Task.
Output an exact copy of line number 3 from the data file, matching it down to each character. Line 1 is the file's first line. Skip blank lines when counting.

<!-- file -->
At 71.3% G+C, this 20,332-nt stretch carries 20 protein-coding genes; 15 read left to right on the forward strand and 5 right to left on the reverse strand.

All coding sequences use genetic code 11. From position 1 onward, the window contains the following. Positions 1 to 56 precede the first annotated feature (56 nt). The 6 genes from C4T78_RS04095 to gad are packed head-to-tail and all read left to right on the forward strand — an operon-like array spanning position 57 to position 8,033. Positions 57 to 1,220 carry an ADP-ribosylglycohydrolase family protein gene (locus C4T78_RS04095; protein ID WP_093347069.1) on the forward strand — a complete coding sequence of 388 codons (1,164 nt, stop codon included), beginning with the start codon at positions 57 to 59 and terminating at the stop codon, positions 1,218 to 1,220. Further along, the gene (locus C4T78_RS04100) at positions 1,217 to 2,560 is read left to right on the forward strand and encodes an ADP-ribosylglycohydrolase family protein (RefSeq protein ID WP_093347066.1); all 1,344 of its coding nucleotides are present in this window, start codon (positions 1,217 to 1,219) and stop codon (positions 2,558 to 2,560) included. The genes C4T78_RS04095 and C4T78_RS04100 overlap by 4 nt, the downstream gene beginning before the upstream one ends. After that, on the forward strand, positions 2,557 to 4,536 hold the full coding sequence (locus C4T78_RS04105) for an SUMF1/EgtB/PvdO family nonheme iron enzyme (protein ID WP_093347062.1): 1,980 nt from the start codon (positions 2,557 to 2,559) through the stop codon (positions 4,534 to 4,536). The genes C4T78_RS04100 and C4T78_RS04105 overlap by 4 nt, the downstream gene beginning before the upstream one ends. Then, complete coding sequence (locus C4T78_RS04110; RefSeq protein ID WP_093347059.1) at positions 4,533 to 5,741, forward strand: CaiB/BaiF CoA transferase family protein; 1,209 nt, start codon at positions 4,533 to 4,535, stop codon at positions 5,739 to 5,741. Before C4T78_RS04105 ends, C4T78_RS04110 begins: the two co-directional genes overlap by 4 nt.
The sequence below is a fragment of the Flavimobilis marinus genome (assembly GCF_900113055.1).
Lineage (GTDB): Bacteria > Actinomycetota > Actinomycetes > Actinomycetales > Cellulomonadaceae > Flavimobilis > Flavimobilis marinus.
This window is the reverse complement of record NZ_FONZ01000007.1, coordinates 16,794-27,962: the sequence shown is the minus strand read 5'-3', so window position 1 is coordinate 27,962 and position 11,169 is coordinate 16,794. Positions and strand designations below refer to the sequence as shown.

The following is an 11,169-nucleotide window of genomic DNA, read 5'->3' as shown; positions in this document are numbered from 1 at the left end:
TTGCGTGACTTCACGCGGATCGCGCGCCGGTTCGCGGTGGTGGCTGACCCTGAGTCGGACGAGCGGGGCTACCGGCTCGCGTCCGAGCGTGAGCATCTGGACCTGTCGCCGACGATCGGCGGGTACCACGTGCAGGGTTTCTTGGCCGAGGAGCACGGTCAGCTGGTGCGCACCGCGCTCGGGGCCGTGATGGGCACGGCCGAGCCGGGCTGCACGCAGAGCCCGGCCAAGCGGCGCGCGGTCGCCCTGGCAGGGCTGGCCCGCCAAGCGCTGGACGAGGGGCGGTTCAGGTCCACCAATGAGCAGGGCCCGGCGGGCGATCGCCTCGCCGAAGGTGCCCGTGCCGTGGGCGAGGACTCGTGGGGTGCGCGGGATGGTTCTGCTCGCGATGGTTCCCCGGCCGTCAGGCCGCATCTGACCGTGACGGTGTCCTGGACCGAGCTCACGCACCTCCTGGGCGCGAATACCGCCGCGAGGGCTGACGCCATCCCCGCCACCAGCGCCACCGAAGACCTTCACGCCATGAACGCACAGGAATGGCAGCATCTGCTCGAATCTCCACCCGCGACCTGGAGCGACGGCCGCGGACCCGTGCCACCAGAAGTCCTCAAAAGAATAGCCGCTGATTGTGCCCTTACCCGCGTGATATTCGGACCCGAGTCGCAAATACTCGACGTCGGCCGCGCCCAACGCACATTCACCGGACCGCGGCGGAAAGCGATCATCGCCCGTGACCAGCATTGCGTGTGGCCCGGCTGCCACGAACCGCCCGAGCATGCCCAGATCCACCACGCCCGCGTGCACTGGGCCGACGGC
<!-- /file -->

The sequence below is a fragment of the Flavimobilis marinus genome (assembly GCF_900113055.1).